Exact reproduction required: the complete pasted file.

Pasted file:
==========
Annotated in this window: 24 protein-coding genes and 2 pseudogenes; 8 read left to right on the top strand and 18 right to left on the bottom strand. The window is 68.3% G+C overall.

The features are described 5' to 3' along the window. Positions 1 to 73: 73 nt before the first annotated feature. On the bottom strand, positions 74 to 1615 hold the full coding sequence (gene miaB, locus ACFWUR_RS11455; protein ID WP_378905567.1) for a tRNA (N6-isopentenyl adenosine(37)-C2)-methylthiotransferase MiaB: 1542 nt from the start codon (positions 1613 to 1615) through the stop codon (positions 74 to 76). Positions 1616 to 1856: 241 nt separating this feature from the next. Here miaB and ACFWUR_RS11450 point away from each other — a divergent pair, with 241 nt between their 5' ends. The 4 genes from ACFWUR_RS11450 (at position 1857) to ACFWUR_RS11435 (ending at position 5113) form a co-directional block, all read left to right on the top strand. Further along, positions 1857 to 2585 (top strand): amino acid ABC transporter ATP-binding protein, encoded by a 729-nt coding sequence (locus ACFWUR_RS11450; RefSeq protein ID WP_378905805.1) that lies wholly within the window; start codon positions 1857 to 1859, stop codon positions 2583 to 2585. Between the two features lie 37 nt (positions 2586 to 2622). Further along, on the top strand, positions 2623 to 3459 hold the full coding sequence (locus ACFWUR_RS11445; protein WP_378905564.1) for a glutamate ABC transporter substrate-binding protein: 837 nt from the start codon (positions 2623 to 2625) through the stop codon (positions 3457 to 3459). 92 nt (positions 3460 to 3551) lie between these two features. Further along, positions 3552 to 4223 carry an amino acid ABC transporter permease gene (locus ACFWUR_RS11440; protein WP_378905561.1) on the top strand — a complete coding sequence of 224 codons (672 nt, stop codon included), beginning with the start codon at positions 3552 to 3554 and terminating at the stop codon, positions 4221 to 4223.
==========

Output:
Annotated in this window: 24 protein-coding genes and 2 pseudogenes; 8 read left to right on the top strand and 18 right to left on the bottom strand. The window is 68.3% G+C overall.

The features are described 5' to 3' along the window. Positions 1 to 73: 73 nt before the first annotated feature. On the bottom strand, positions 74 to 1615 hold the full coding sequence (gene miaB, locus ACFWUR_RS11455; protein ID WP_378905567.1) for a tRNA (N6-isopentenyl adenosine(37)-C2)-methylthiotransferase MiaB: 1542 nt from the start codon (positions 1613 to 1615) through the stop codon (positions 74 to 76). Positions 1616 to 1856: 241 nt separating this feature from the next. Here miaB and ACFWUR_RS11450 point away from each other — a divergent pair, with 241 nt between their 5' ends. The 4 genes from ACFWUR_RS11450 (at position 1857) to ACFWUR_RS11435 (ending at position 5113) form a co-directional block, all read left to right on the top strand. Further along, positions 1857 to 2585 (top strand): amino acid ABC transporter ATP-binding protein, encoded by a 729-nt coding sequence (locus ACFWUR_RS11450; RefSeq protein ID WP_378905805.1) that lies wholly within the window; start codon positions 1857 to 1859, stop codon positions 2583 to 2585. Between the two features lie 37 nt (positions 2586 to 2622). Further along, on the top strand, positions 2623 to 3459 hold the full coding sequence (locus ACFWUR_RS11445; protein WP_378905564.1) for a glutamate ABC transporter substrate-binding protein: 837 nt from the start codon (positions 2623 to 2625) through the stop codon (positions 3457 to 3459). 92 nt (positions 3460 to 3551) lie between these two features. Further along, positions 3552 to 4223 carry an amino acid ABC transporter permease gene (locus ACFWUR_RS11440; protein WP_378905561.1) on the top strand — a complete coding sequence of 224 codons (672 nt, stop codon included), beginning with the start codon at positions 3552 to 3554 and terminating at the stop codon, positions 4221 to 4223.